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U.S. Federation of Sisters of St. Joseph Call for Change in the Cash Bail System

U.S. Federation of Sisters of St. Joseph Call for Change in the Cash Bail System


A stock image of open hands sticking through jail barsThe U.S. Federation of the Sisters of St. Joseph joins with The Bail Project to dismantle racism and eliminate the use of cash bail in the United States criminal legal system.

The original sin of this country is racism. The legacies of white supremacy, colonization, and slavery manifest in mass incarceration where Black and brown communities experience disproportionate arrest, conviction, and incarceration rates, including those who are jailed before trial.

Bail was originally utilized as a mechanism to ensure a person returns to their court hearing to face any charges. Today, cash bail has become a tool that penalizes people who lack wealth and reinforces racial biases, subjecting folks to languish in inhumane jail conditions.

As Shameka Parrish-Wright, The Bail Project’s community advocacy and partnerships manager, notes, "The stakes are high. Cash bail is one of the key civil and racial justice issues of our day. That is why The Bail Project posts free bail for thousands of people in need every year, while also looking at the systemic level to effect meaningful change.”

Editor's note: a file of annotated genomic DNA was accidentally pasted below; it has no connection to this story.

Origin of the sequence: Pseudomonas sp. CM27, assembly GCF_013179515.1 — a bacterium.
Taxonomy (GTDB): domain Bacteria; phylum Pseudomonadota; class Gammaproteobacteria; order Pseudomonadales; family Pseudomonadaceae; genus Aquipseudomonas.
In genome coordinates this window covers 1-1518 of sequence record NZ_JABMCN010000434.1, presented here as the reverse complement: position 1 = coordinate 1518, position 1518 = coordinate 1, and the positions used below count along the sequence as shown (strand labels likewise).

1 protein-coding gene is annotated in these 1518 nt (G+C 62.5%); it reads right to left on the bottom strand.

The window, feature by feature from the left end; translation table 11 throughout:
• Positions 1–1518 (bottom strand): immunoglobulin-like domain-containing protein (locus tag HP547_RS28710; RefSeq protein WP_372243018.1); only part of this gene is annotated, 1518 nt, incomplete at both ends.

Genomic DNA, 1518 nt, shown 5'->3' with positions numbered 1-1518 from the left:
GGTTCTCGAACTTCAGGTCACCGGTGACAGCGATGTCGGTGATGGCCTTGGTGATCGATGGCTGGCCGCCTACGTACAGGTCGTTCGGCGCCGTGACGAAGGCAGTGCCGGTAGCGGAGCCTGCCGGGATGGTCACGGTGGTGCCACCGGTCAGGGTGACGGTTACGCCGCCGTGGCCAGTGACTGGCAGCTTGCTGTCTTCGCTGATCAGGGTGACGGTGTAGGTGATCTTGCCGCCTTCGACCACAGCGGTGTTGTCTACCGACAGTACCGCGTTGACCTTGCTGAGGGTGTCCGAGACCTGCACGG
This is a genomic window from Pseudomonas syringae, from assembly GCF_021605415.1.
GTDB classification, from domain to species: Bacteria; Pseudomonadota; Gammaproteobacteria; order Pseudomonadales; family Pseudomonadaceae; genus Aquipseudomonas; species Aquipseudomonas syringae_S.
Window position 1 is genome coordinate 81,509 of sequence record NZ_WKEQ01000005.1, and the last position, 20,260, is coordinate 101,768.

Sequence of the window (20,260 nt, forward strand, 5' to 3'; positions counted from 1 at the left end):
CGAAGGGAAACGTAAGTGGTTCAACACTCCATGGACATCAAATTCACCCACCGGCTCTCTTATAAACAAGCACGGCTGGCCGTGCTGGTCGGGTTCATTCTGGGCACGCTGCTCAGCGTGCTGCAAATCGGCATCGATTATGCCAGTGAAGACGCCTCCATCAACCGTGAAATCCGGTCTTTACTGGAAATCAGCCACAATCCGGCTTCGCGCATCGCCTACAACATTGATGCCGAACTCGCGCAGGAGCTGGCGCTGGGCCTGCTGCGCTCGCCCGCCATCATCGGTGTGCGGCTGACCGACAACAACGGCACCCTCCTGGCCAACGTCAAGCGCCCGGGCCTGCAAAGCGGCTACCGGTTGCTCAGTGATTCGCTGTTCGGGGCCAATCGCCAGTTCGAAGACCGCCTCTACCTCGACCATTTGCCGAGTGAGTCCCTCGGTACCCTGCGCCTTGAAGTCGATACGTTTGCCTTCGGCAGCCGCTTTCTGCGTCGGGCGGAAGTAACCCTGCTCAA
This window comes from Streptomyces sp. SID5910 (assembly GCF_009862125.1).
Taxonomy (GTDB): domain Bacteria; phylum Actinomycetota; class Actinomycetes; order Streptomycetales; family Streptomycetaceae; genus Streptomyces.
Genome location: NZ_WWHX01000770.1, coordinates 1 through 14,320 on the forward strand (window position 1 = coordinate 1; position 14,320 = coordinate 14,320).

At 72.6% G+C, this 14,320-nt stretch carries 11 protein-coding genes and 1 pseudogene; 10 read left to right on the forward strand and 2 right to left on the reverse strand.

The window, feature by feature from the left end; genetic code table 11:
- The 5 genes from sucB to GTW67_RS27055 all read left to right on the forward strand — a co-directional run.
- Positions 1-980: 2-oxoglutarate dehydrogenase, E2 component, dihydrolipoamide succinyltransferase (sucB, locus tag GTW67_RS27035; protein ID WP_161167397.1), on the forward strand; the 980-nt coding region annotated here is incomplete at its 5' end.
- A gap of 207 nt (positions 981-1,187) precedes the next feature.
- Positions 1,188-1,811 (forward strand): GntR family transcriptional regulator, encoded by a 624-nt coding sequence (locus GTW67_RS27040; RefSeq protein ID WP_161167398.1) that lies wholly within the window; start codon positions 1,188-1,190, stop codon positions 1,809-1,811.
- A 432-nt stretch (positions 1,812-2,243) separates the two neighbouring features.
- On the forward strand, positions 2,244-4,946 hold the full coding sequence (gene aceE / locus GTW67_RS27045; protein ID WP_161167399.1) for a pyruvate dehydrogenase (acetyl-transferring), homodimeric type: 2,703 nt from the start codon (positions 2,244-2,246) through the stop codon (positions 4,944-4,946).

According to Prison Policy Initiative’s most recent report, “Mass Incarceration: The Whole Pie,” more than 500,000 people are held in jail on any given night in the United States. Nearly two-thirds of those individuals are detained pretrial, despite being legally presumed innocent. [1]

Across the country, Black and brown defendants are at least 10-25% more likely than white defendants to be detained pretrial or to pay cash bail.

There has been a marked rise in the number of women held in local jails. Most of those women have experienced sexual violence, faced serious medical issues or substance abuse; they tend to also be primary caregivers to minor children.[2] Women — specifically women of color — face greater rates of detainment in jails, and confront a harmful system that exacerbates precarious economic, social, and psychological circumstances.

The Sisters of St. Joseph and their partners in mission throughout the country are called to confront racism and put our collective voice and financial power at the service of those who have experienced oppression — people who live in poverty, Black and brown communities, and women of color.[3]

We vow to use our Gospel mission of unifying love for the healing and transformation of the world to disrupt the cash bail system and seek holistic, gender-responsive reentry services for people impacted by incarceration.


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Graph on people detained pretrial based on race and gender.
Graph from Prison Policy Initiative.


[1] See "The Whole Pie" 2022 Report here: orts/pie2022.html orts/women_overtime.html

[2] See data from Vera Institute for Justice's 2016 report: "Overlooked: Women and Jails in an Era of Reform," online: as well Prison Policy Initiative’s “Women’s Mass Incarceration: The Whole Pie 2019,” and PPI’s 2022 reporting on maternal incarceration: g/2022/05/04/mothers_day/ and pretrial detention

[3] For the report on income and jails, see: